April 22, 2016 4:27 pm
What’s does a 17th century still life painting of a pot roast and 17 year olds Instagram of their home made taco have in common? The art of showcasing your food. Besides the difference in time and the advanced technology, the drive to show your food to your peers has been cross generational.
Nowadays, many people have grown up with cooking shows, celebrity cooks, and associating fine dining with being a successful adult. Technology, as a whole, has allowed for more information to be obtained by the masses, and instead of being what was previously a limited trade, it can now be easily mastered by watching a YouTube tutorial.
The reality is that not all people find cooking interesting or have that internal drive to prepare their own meals. Meet the majority of our residents. Many individuals with autism struggle with food related issues for a large portion of their life. A lot of the clients we work are comfortable eating the same meal every day. This, for a lot of people, can seem boring or even extreme, but for many individuals with ASD it simply is the norm. It’s the difference between avoiding a type of food texture and having a bad day.
It’s not an easy thing to encourage healthy or even diverse eating habits for individuals with autism, but to be successful in doing so you have to build off the already developed and preferred meal choices.
With every aspect of independent living, the staff at Beacon Transitions are constantly working with the residents on creating better habits and developing stronger skill sets. In the case of health and wellness, we try and teach our young adults to become more comfortable in the kitchen by increasing their cooking skills, but to also figure out their individual meal interests. Not everyone likes the same food and that is completely okay. If pasta is a go-to then how can we increase the vegetable intake within the pasta dish, while not sacrificing their comfort flavors and meals.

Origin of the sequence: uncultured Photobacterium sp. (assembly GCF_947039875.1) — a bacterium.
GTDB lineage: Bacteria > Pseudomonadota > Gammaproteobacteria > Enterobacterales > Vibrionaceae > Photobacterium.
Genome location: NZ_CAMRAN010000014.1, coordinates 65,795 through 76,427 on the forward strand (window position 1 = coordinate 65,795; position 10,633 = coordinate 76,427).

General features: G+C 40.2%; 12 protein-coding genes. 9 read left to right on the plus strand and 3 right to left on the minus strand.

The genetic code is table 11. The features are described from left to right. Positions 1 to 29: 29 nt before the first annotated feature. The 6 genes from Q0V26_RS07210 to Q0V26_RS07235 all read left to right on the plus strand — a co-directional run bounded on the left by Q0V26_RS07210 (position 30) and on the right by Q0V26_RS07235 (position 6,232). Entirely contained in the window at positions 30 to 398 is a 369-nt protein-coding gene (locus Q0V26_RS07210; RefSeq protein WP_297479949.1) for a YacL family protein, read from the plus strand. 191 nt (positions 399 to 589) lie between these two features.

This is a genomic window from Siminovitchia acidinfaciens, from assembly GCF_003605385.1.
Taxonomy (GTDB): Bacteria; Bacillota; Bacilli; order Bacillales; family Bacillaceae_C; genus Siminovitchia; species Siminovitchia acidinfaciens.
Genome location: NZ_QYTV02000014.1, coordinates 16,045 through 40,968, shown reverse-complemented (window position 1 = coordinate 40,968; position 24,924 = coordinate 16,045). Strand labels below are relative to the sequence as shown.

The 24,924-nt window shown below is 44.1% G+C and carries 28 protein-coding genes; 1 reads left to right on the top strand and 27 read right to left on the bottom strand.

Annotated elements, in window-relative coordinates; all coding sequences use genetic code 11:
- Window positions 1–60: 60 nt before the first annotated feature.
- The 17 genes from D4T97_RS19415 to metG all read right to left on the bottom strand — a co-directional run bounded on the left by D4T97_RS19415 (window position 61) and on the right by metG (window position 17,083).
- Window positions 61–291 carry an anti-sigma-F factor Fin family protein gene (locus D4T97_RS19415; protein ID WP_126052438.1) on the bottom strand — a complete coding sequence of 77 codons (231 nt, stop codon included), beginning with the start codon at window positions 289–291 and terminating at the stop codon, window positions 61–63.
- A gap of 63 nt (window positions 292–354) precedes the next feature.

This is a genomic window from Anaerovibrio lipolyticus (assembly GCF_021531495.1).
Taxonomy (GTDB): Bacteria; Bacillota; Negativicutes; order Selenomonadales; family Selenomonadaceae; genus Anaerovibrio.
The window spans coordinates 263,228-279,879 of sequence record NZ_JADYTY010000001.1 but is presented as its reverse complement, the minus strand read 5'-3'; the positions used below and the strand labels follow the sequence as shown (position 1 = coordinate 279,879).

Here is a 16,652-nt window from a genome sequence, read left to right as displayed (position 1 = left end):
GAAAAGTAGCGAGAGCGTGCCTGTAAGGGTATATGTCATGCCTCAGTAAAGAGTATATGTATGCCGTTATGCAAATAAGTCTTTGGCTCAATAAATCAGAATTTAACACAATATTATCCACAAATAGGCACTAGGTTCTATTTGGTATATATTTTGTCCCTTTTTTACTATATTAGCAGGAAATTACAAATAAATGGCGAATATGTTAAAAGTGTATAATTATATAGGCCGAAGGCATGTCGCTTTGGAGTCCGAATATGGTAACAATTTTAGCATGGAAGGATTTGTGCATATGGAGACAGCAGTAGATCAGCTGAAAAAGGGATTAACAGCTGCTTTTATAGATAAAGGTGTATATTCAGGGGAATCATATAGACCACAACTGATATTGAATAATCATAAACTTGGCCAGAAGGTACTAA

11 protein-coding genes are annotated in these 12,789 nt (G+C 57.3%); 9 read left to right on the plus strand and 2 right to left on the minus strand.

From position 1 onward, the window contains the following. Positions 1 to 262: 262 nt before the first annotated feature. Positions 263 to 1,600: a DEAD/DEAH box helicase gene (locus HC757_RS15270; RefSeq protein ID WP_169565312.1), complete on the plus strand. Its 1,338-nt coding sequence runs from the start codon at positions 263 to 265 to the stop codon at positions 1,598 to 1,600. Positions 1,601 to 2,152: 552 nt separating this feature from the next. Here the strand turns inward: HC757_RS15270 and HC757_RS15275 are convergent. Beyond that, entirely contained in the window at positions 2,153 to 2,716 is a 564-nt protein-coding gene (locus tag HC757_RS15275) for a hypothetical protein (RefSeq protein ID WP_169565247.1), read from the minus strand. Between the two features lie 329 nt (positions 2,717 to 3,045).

One of our residents used to feel he was being made fun of for his love of soup in the morning. He would constantly feel that his peers thought it was a “weird” to have first thing in the morning. Did you know, however, that the different asian cultures think it would be wrong to have anything but soup? As a program, we constantly have to take a step back and recognize that we cannot change a resident’s eating preference, but instead build off of those preferences in a way that encourages additional healthier options.
It all starts with being confident in the food you are eating. If a young adult can start to be proud of the food he is cooking, then he is more likely to be internally driven to pursue more complicated cooking adventures. One of the biggest hits among our residents during cooking class is when we work on presentation of a dinner for a date night. While we are focusing on creating a nutritious meals, we are overly emphasizing the importance of presentation and taking pride in a prepared, well-balanced meal. Even if that well balanced meal happens to be canned soup and cooked broccoli with cheese, they need to be confident in their choices.
Everyone has a hard time taking pride in food that they don’t want to eat. So why would we expect an individual with autism to want to pursue foods that make them feel uncomfortable? We can encourage developing new food interests, but to do so successfully you need to appreciate their eating preferences first. Promote taking photos of their favorite dish that they prepared as a means to feel confident in their cooking skills. Encourage taking small steps to add additional vegetables, meats, and ingredients to help go outside of their comfort zone, but to not ruin the experience. Recognize that in order to have healthy eating habits, you have to enjoy food and the process of making it first.
Easier said than done, right?
Team Beacon Transitions
Beacon Transitions is a short term residential program that helps prepare young adults with ASD, aspergers, and other learning differences for a life of creative independence. We work with our residents by developing opportunities to learn, experience, and apply independent living skills in order to reach their true potential. If you have an interest in our program, reach out to us through our contact page, or email us at firstname.lastname@example.org
This post was written by admin